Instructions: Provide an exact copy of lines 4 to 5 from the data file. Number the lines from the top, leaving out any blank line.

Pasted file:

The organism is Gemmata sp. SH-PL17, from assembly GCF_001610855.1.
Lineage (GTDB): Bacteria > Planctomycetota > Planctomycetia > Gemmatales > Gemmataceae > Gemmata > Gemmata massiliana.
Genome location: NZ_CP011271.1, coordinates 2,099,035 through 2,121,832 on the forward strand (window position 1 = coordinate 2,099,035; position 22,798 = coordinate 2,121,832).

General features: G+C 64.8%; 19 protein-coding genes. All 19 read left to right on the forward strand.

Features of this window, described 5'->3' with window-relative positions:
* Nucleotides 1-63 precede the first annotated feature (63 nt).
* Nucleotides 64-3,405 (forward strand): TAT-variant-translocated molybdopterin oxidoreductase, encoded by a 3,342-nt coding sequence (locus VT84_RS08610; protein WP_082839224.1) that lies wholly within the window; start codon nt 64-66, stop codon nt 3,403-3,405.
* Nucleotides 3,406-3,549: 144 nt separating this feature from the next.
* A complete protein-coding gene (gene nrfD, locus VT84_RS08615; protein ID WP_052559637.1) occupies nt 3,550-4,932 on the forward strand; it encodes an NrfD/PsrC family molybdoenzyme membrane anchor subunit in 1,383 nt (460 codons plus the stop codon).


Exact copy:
General features: G+C 64.8%; 19 protein-coding genes. All 19 read left to right on the forward strand.

Features of this window, described 5'->3' with window-relative positions: